FBI: Saudi student bought materials for bomb, considered Bush home as target
Friday, February 25, 2011; 11:15 AM
A 20-year-old Saudi student who was arrested in Lubbock, Tex., late Wednesday was close to constructing a bomb and had researched possible targets, including the Dallas home of former president George W. Bush and the residences of three Americans who served at the Abu Ghraib prison in Iraq, authorities said.
Khalid Aldawsari made his first appearance in federal court Friday morning in Lubbock and said he understood the charges against him. U.S. Magistrate Judge Nancy M. Koenig set a detention hearing for March 11 and ordered him held in custody until then.
Aldawsari retained criminal defense attorney Rod Hobson, who issued a statement saying that "the eyes of the world are on this case and the treatment of this accused person," the Lubbock Avalanche-Journal reported. "This is a wonderful opportunity for us to show the world how truly fair our legal system is, even to those who are accused of trying to harm our country," he said.
The defendant came to the United States as a student in September 2008, but his plan all along was to kill Americans, according to journal entries cited in an FBI affidavit. As a Saudi who entered the United States legally on a student visa, he evoked memories of the Sept. 11, 2001, hijackers, 15 of whom were Saudis.
Aldawsari's attempts to purchase a chemical used in explosives quickly prompted calls to police from American companies, conduct that law enforcement officials praised.
Unlike in a number of recent arrests of suspected terrorism plotters, however, authorities said that Aldawsari had managed to advance his plans and assemble some of the ingredients for a bomb before the FBI became aware of him. "He was meticulous and a serious threat," said a U.S. official who spoke on the condition of anonymity because he was not authorized to discuss the case publicly.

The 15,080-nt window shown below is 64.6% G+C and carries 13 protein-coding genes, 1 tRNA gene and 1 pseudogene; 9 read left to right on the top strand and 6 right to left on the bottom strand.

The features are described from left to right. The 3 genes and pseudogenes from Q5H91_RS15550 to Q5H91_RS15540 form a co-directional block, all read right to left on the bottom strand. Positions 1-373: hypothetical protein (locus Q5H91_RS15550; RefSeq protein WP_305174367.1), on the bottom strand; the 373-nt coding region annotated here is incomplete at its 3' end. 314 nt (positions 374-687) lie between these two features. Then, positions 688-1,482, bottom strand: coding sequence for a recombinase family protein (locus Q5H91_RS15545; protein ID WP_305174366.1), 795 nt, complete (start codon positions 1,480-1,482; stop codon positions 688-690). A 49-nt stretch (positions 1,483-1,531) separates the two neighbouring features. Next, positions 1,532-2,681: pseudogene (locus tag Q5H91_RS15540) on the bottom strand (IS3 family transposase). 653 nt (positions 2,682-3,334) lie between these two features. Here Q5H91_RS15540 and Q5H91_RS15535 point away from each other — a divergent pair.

Officials said that Aldawsari appeared to be acting alone and was not in touch with any terrorist organization overseas. But his journal entries stated that he was inspired by Osama bin Laden and wanted to create "an Islamic group under the banner" of al-Qaeda, according to the affidavit.
In an e-mail cited in the affidavit, Aldawsari wrote that "one operation in the land of the infidels is equal to ten operations against occupying forces in the land of the Muslims."
Aldawsari first studied English as a second language at Vanderbilt University in Nashville. He entered Texas Tech University in August 2009 to study chemical engineering, then transferred to business studies at South Plains College in Lubbock last month.
Aldawsari, whose education was funded by a Saudi corporation, wrote that he worked hard to excel in high school so he could get a scholarship to study in the United States. He refers to the Saudi royal family as the "Saululi" government, a derisive term, and called the Saudi king the "Traitor of the Two Holy Places," according to the FBI affidavit.
"And now, after mastering the English language, learning how to build explosives, and continuous planning to target the infidel American, it is time for Jihad," Aldawsari wrote in his journal, the affidavit said.
A Saudi official said Aldawsari had drawn no attention before his arrest.